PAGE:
To grossly simply the idea, you could initially be sending one set of data using a red light, but what about at the same time, using a second transceiver send another colour down the same cable, such as a blue light?

Everyone “knows” that fibre is better than using conventional copper connectivity, but why is this, exactly?

There are several advantages, some of which include:

  • Speed – as stated earlier, you sending a single signal down a cable is already generally faster, but doubling-down on the same cable with multiplexed signals, is just awesome!
  • Reduced signal degradation – because of the nature of sending light down a length of what is essentially glass, longer lengths of fibre can be used with lower transmission power than anything copper.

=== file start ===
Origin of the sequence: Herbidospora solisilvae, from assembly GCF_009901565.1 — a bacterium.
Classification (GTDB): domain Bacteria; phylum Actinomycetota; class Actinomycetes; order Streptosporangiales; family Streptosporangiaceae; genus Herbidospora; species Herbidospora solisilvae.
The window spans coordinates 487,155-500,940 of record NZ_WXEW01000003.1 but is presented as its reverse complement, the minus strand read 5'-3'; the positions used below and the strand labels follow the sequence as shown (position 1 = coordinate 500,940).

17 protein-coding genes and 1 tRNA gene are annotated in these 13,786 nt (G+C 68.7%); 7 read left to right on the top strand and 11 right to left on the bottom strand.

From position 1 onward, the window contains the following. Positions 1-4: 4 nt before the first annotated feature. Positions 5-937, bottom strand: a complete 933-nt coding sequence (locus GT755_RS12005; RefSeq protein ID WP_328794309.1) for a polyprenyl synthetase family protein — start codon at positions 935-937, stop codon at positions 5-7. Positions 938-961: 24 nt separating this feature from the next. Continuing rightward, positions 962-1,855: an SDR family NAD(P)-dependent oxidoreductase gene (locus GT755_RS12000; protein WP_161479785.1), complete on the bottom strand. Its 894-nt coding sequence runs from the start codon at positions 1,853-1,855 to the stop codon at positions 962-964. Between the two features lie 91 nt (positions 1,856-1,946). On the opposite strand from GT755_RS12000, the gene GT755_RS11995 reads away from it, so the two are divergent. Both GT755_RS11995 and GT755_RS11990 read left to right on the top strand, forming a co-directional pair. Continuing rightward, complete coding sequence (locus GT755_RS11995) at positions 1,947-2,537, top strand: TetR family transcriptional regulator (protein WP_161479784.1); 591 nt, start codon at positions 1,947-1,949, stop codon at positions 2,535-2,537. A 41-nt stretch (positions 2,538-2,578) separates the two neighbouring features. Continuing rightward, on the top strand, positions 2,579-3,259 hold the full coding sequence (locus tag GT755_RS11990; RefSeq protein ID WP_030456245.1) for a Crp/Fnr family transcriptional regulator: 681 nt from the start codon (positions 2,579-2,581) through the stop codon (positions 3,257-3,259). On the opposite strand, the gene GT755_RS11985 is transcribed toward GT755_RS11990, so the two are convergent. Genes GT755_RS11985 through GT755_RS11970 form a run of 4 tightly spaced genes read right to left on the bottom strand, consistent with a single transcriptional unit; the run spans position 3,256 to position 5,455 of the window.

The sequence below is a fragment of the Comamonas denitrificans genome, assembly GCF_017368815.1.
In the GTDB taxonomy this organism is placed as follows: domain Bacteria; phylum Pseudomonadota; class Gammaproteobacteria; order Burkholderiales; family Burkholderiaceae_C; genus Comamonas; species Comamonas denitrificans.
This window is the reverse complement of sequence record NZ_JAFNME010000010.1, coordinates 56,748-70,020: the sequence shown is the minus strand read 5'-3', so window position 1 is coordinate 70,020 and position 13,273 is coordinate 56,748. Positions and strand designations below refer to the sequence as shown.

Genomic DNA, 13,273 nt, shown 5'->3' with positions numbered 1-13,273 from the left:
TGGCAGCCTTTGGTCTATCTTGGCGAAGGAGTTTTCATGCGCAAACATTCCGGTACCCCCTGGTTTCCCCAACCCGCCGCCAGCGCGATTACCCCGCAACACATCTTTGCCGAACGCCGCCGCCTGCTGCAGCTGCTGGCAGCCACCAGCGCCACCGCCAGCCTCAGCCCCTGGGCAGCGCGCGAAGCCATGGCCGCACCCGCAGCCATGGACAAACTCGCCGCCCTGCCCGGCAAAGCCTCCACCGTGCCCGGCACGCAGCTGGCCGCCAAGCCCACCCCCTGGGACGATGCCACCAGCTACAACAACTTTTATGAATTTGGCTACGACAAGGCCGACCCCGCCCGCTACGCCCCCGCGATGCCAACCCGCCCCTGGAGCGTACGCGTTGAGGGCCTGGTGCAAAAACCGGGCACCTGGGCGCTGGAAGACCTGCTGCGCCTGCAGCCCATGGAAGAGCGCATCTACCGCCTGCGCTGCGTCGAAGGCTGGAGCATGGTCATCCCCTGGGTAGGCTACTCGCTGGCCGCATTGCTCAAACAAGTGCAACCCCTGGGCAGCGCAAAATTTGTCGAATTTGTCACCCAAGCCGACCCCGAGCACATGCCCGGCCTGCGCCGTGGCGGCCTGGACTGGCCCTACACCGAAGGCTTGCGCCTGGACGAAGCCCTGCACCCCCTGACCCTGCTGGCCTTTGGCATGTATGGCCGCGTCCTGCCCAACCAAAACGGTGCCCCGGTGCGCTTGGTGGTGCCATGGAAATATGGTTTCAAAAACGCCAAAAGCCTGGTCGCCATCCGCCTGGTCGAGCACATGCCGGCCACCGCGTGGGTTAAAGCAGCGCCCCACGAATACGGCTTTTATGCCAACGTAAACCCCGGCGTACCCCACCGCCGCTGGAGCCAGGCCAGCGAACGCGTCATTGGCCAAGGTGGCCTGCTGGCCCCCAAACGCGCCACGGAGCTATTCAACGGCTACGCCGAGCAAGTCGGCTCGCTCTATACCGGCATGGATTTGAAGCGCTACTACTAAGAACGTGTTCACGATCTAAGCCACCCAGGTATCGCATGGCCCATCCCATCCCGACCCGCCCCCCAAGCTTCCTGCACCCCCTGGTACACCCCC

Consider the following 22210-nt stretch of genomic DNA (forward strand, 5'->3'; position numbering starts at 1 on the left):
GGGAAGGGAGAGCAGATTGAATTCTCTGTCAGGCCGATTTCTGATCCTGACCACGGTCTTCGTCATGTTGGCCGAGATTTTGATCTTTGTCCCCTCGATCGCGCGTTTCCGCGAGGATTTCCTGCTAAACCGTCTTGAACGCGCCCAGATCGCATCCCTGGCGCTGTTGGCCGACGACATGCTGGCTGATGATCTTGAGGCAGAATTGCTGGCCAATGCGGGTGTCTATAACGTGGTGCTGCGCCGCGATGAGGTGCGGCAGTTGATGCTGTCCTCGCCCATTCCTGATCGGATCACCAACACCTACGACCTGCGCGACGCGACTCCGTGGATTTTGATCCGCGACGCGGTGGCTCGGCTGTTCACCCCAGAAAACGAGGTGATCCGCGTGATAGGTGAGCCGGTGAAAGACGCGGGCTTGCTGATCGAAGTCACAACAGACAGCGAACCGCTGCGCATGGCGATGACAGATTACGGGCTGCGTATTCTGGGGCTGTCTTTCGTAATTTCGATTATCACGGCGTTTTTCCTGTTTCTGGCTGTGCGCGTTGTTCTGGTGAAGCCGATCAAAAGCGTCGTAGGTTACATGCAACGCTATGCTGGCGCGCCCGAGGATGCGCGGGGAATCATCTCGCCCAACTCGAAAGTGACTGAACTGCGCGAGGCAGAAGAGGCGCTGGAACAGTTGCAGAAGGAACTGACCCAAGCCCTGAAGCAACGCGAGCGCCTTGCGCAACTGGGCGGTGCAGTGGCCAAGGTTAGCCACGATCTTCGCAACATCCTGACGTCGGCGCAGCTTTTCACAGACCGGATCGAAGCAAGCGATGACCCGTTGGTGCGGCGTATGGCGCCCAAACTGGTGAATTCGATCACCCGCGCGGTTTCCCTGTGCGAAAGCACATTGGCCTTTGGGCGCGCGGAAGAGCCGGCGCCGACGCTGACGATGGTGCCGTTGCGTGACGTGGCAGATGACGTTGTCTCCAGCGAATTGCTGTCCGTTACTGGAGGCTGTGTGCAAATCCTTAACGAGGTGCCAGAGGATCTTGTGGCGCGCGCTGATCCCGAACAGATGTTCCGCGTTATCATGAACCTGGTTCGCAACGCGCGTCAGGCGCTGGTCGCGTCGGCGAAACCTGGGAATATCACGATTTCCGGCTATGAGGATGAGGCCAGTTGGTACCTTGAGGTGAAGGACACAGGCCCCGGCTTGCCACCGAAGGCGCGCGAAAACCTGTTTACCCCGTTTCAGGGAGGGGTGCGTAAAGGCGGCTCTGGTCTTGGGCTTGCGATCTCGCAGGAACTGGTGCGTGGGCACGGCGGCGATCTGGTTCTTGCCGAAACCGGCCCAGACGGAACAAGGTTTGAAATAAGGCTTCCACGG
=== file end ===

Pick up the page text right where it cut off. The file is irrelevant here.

• No electrical crosstalk – electrical cables with a current going through them create an electromagnetic field of some degree. This is why power cables should never be laid with networking cables, as the power cables’ stronger EM field will simply kill the signal in an unshielded Cat-5 network cable. With fibre, you can go with whatever method of trunking or ducting you can find, and pile is as much as you’d like! Just remember, be very careful with bends in the cable – It doesn’t work too great if you kink a fibre cable…
  • Little to no scrap value – As we all know here in South Africa, copper is quite valuable resource and is often pinched for its scrap value. Fibre, while expensive, doesn’t have that inherent resale value, and therefore unattractive to would-be pilferers. Now only if they could use this stuff more on the Cape Town Metro signaling systems…